Your Diet and Your Breast Milk
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Even after you've given birth, you still have to watch what you eat if you're breastfeeding. Check out our video to know how diet impacts breast milk.
Transcript: Like most nursing moms, you probably worry that something you eat or drink will pass into your breast...
Like most nursing moms, you probably worry that something you eat or drink will pass into your breast milk and affect your baby. Here's what you need to know about how things you consume affect your breast milk. While it's true that what goes into your body usually does make its way into your milk supply, the amount is generally a tiny fraction of what you ingest. Gas and fussiness in your baby are the most common signs that something you ate has made its way into your breast milk. Common cultprits include: cabbage, onion, garlic, broccoli, Brussels sprouts, cauliflower, peppers, eggs, wheat, corn, fish, peanuts, nuts, and soy. Chocolate and citrus fruits, as well as cows' milk products like milk, cheese, yogurt, and even butter can also be common culprits. Keep in mind that diarrhea and a skin rash could signal an allergy. If you notice these symptoms in your baby, try eliminating the food or foods you suspect might be the culprit to see if doing so helps. Talk to your doctor, however, before making any MAJOR changes to your diet. What about a glass of wine with dinner? Although alcohol passes through your milk, the amount your baby gets is MUCH less than the amount you drink. Studies have shown that alcohol levels in breast milk peak about 30 to 90 minutes after one drink. So while it's probably fine to have one or two glasses of beer or wine a week, wait until the last feeding of the day (just after you nurse rather than just before) to allow a couple of hours per drink for the alcohol to metabolize And that morning cup of java? Your baby may be more irritable and feed more frequently if you ingest A LOT of caffeine. One or two cups of coffee a day won't harm your baby, but try to limit caffeine intake while you're breastfeeding, because babies can't efficiently rid their bodies of caffeine, so it can build up in their systems. Too much caffeine can also cause sleep problems and nervousness. Try drinking decaffeinated coffee and tea, and avoid colas and other carbonated drinks that have added caffeine. And remember, caffeine can be found in chocolate, soft drinks, and some herbal teas and medications, in addition to coffee and tea. And no cigarettes Mom! Nicotine ingested by smoking tobacco can get into breast milk. Heavy smoking (more than a pack a day) has been known to decrease milk production and to cause vomiting, diarrhea, rapid heart rate, and restlessness in babies. Stop smoking, for your sake and your baby's. But if you just can't quit while you're nursing, try cutting back on the number of cigarettes you smoke each day, and don't smoke just before breastfeeding or around your baby, especially indoors. Eat good food, be stringent with drinking alcohol and coffee, don't smoke cigarettes, and take good care of yourself, Mom, and you'll help keep baby happy too!More »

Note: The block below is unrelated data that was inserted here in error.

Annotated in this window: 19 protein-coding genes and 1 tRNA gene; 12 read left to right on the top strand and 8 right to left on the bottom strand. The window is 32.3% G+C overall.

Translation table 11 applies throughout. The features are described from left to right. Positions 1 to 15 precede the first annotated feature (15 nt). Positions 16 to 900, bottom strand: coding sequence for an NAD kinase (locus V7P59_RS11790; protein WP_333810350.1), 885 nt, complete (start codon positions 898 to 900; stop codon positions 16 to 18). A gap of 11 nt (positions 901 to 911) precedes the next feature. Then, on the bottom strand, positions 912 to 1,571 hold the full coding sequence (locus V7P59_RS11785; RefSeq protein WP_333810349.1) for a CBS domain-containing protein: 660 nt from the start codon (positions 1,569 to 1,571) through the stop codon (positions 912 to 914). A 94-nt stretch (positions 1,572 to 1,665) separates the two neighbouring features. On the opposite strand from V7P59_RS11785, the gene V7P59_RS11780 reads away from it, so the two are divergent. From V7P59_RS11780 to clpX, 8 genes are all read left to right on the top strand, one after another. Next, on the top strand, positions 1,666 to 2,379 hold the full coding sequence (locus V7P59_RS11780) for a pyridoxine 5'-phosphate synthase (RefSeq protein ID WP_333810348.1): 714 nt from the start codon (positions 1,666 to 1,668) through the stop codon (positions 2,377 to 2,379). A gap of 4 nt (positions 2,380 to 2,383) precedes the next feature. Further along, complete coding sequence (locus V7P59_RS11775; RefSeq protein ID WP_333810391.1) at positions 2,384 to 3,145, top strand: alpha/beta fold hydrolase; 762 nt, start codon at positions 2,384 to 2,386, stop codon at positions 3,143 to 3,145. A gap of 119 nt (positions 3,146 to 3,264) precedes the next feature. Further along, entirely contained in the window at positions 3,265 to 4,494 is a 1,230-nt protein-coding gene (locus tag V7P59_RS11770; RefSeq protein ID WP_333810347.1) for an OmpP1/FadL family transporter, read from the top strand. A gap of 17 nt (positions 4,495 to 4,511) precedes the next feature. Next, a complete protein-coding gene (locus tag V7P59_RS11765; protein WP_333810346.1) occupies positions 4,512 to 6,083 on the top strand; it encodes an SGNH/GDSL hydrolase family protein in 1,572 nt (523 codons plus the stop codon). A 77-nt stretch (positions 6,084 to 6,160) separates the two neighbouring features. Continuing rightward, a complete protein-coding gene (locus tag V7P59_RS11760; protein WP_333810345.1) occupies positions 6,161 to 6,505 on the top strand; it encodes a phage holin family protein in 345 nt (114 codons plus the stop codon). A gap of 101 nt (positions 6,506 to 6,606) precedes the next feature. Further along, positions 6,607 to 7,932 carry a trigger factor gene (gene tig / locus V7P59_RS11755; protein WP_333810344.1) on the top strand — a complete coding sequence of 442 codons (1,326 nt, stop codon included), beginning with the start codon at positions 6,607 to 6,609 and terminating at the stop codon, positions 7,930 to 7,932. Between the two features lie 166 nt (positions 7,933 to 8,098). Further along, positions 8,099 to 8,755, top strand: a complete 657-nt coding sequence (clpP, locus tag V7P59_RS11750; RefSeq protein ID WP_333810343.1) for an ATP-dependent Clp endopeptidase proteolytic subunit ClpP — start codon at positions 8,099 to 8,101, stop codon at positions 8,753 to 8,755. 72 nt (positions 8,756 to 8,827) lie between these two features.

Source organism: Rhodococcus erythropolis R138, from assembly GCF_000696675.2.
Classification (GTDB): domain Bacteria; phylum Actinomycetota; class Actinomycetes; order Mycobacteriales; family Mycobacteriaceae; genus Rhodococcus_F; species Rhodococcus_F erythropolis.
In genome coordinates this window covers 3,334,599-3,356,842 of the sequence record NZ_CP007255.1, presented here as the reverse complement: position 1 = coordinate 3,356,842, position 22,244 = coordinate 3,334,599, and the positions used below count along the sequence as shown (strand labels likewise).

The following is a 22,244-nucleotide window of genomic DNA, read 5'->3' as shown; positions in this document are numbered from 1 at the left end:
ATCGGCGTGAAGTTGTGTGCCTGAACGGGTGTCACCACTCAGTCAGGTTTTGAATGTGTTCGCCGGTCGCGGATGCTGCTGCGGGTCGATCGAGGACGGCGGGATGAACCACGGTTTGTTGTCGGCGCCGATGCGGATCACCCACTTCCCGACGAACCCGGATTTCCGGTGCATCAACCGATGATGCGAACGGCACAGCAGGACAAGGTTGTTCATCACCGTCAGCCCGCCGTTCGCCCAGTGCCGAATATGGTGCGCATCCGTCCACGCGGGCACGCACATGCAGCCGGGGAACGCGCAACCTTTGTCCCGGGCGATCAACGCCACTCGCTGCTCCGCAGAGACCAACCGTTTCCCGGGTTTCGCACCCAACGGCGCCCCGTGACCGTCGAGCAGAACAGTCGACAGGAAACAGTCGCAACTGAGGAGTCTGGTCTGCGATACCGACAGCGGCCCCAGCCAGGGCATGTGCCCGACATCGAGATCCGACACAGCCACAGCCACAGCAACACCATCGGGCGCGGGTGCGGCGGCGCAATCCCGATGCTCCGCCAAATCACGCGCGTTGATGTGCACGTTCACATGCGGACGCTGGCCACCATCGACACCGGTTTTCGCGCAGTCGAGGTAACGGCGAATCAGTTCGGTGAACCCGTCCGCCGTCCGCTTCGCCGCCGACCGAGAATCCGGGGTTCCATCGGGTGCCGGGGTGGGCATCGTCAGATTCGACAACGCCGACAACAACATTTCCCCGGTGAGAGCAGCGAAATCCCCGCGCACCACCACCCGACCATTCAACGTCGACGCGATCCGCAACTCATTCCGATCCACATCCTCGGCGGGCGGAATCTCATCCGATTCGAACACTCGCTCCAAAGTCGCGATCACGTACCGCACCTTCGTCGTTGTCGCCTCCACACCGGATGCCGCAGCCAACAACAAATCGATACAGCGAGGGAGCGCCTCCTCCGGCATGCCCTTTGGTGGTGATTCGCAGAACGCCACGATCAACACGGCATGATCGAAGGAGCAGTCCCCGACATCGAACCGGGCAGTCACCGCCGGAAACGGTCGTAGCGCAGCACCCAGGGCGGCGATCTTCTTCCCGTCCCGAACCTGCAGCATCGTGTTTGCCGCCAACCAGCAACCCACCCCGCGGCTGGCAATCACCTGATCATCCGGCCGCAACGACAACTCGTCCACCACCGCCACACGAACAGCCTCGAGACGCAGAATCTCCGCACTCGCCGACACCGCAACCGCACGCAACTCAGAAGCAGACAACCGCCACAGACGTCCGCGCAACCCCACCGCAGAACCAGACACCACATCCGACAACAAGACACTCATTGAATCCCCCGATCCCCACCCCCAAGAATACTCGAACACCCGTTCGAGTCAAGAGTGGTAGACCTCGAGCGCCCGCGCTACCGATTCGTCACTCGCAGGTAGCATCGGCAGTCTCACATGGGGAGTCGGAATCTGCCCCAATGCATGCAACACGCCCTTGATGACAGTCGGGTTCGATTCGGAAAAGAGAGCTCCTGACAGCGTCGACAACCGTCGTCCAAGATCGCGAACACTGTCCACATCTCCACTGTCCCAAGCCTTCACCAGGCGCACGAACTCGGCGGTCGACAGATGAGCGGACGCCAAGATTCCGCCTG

Last Modified: 2013-04-09 | Tags »
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